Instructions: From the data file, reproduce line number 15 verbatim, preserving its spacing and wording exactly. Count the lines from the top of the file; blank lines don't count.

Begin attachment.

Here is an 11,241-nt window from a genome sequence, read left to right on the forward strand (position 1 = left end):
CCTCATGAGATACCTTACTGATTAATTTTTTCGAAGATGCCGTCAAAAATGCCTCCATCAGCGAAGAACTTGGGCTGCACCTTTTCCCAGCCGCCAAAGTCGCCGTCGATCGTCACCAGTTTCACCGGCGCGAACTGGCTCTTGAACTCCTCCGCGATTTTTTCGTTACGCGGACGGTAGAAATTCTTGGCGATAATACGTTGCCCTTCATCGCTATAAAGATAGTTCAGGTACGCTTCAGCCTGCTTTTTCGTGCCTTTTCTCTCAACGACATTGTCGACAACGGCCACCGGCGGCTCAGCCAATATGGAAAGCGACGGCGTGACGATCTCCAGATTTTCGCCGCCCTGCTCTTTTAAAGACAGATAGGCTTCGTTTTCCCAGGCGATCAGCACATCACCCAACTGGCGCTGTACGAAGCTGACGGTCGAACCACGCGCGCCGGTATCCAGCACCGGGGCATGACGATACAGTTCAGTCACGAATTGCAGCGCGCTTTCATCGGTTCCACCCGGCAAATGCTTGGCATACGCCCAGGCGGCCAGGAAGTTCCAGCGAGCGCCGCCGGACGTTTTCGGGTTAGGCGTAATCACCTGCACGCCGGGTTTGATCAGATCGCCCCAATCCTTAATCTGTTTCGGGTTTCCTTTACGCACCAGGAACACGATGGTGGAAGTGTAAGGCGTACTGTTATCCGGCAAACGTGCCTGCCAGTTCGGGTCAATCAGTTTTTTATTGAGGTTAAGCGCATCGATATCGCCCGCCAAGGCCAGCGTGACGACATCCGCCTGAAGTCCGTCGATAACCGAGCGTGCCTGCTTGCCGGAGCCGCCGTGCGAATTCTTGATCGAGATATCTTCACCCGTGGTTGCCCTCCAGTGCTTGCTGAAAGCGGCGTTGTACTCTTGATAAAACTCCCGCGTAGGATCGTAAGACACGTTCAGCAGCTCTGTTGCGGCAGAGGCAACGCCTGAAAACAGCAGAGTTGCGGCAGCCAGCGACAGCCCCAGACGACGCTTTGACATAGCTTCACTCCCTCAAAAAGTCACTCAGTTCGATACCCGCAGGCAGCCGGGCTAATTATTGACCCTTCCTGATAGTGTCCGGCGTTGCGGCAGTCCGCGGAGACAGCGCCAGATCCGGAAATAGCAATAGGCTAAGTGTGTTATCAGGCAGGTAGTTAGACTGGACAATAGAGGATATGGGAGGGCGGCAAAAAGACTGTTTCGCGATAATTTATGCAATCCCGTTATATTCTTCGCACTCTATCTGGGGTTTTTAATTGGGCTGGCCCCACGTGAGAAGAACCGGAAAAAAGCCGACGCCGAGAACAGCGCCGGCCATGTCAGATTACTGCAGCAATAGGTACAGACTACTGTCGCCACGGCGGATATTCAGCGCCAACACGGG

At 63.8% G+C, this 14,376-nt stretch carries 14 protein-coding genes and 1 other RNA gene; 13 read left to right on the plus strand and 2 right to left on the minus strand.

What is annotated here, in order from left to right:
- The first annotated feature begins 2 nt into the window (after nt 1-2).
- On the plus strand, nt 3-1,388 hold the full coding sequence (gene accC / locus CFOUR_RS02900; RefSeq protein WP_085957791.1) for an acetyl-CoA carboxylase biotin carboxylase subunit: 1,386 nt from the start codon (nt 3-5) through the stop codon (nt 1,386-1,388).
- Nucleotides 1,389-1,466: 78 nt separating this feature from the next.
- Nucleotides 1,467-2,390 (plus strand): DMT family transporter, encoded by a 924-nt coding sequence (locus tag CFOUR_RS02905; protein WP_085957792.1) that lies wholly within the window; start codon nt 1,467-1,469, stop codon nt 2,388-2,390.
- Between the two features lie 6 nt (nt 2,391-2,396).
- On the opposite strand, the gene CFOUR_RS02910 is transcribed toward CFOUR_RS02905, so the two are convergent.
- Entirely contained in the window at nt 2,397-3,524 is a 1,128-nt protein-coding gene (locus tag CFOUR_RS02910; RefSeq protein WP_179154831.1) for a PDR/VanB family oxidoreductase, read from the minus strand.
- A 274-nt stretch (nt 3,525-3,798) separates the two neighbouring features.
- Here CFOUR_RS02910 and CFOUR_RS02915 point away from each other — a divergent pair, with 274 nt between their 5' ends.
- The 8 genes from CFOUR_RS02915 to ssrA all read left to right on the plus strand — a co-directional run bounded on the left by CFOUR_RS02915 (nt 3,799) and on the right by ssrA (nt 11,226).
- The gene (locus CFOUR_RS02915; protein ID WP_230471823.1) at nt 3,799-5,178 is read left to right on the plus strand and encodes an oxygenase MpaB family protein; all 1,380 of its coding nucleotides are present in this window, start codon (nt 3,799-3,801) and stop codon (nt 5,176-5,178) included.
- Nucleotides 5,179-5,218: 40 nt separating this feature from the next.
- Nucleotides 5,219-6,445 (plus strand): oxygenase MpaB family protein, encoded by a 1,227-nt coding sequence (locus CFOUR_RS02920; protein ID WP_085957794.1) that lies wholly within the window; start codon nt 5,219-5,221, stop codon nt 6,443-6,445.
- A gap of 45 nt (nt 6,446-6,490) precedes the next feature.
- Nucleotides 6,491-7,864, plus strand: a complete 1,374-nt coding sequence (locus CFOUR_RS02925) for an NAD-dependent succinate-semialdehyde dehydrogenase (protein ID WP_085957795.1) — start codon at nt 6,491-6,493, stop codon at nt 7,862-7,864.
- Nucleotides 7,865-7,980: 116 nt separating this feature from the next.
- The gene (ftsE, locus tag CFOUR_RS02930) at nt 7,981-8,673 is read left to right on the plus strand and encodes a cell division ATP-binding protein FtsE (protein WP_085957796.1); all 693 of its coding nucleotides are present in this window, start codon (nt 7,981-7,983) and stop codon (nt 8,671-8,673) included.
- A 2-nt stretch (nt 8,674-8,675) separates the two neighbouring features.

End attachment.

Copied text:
- The gene (locus CFOUR_RS02915; protein ID WP_230471823.1) at nt 3,799-5,178 is read left to right on the plus strand and encodes an oxygenase MpaB family protein; all 1,380 of its coding nucleotides are present in this window, start codon (nt 3,799-3,801) and stop codon (nt 5,176-5,178) included.